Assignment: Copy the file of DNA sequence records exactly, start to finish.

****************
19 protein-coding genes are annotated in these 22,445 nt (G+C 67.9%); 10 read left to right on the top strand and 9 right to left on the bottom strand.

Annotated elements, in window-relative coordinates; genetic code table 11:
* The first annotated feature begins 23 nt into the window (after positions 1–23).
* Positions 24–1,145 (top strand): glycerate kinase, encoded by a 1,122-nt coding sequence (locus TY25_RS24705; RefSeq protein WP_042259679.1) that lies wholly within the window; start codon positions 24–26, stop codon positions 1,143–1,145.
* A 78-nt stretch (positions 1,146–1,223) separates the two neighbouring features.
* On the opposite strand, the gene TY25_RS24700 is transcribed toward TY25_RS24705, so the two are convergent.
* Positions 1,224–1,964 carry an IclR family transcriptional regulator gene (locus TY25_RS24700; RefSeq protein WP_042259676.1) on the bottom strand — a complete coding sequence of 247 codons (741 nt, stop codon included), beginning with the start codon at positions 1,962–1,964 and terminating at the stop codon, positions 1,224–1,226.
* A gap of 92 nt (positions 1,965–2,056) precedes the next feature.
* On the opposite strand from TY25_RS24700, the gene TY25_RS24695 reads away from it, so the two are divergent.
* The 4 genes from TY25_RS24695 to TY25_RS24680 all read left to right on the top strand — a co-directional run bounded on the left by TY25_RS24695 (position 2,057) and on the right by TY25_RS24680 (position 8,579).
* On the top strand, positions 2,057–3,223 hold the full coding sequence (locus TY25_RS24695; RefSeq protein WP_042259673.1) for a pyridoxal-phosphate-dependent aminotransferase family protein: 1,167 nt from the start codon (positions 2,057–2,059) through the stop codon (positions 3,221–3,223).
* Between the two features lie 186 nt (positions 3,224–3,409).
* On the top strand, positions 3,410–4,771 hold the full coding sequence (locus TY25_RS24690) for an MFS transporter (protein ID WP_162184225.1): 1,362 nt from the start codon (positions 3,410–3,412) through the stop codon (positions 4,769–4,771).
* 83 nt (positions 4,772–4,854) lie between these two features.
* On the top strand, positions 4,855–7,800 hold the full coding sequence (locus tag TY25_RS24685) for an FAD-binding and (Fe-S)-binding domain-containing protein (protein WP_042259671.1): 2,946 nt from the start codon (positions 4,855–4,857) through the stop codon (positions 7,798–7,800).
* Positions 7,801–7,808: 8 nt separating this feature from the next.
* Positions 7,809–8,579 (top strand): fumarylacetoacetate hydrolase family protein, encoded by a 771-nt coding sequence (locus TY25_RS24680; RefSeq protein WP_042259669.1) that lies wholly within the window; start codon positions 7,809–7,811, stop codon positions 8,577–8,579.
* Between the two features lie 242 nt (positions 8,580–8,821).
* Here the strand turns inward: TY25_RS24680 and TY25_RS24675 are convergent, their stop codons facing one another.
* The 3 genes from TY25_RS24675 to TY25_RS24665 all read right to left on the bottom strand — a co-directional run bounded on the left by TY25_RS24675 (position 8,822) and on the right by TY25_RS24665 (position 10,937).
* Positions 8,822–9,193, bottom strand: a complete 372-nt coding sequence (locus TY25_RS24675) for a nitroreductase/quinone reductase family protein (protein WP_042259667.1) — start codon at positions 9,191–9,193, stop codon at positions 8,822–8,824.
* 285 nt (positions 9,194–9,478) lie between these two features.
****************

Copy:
19 protein-coding genes are annotated in these 22,445 nt (G+C 67.9%); 10 read left to right on the top strand and 9 right to left on the bottom strand.

Annotated elements, in window-relative coordinates; genetic code table 11:
* The first annotated feature begins 23 nt into the window (after positions 1–23).
* Positions 24–1,145 (top strand): glycerate kinase, encoded by a 1,122-nt coding sequence (locus TY25_RS24705; RefSeq protein WP_042259679.1) that lies wholly within the window; start codon positions 24–26, stop codon positions 1,143–1,145.
* A 78-nt stretch (positions 1,146–1,223) separates the two neighbouring features.
* On the opposite strand, the gene TY25_RS24700 is transcribed toward TY25_RS24705, so the two are convergent.
* Positions 1,224–1,964 carry an IclR family transcriptional regulator gene (locus TY25_RS24700; RefSeq protein WP_042259676.1) on the bottom strand — a complete coding sequence of 247 codons (741 nt, stop codon included), beginning with the start codon at positions 1,962–1,964 and terminating at the stop codon, positions 1,224–1,226.
* A gap of 92 nt (positions 1,965–2,056) precedes the next feature.
* On the opposite strand from TY25_RS24700, the gene TY25_RS24695 reads away from it, so the two are divergent.
* The 4 genes from TY25_RS24695 to TY25_RS24680 all read left to right on the top strand — a co-directional run bounded on the left by TY25_RS24695 (position 2,057) and on the right by TY25_RS24680 (position 8,579).
* On the top strand, positions 2,057–3,223 hold the full coding sequence (locus TY25_RS24695; RefSeq protein WP_042259673.1) for a pyridoxal-phosphate-dependent aminotransferase family protein: 1,167 nt from the start codon (positions 2,057–2,059) through the stop codon (positions 3,221–3,223).
* Between the two features lie 186 nt (positions 3,224–3,409).
* On the top strand, positions 3,410–4,771 hold the full coding sequence (locus TY25_RS24690) for an MFS transporter (protein ID WP_162184225.1): 1,362 nt from the start codon (positions 3,410–3,412) through the stop codon (positions 4,769–4,771).
* 83 nt (positions 4,772–4,854) lie between these two features.
* On the top strand, positions 4,855–7,800 hold the full coding sequence (locus tag TY25_RS24685) for an FAD-binding and (Fe-S)-binding domain-containing protein (protein WP_042259671.1): 2,946 nt from the start codon (positions 4,855–4,857) through the stop codon (positions 7,798–7,800).
* Positions 7,801–7,808: 8 nt separating this feature from the next.
* Positions 7,809–8,579 (top strand): fumarylacetoacetate hydrolase family protein, encoded by a 771-nt coding sequence (locus TY25_RS24680; RefSeq protein WP_042259669.1) that lies wholly within the window; start codon positions 7,809–7,811, stop codon positions 8,577–8,579.
* Between the two features lie 242 nt (positions 8,580–8,821).
* Here the strand turns inward: TY25_RS24680 and TY25_RS24675 are convergent, their stop codons facing one another.
* The 3 genes from TY25_RS24675 to TY25_RS24665 all read right to left on the bottom strand — a co-directional run bounded on the left by TY25_RS24675 (position 8,822) and on the right by TY25_RS24665 (position 10,937).
* Positions 8,822–9,193, bottom strand: a complete 372-nt coding sequence (locus TY25_RS24675) for a nitroreductase/quinone reductase family protein (protein WP_042259667.1) — start codon at positions 9,191–9,193, stop codon at positions 8,822–8,824.
* 285 nt (positions 9,194–9,478) lie between these two features.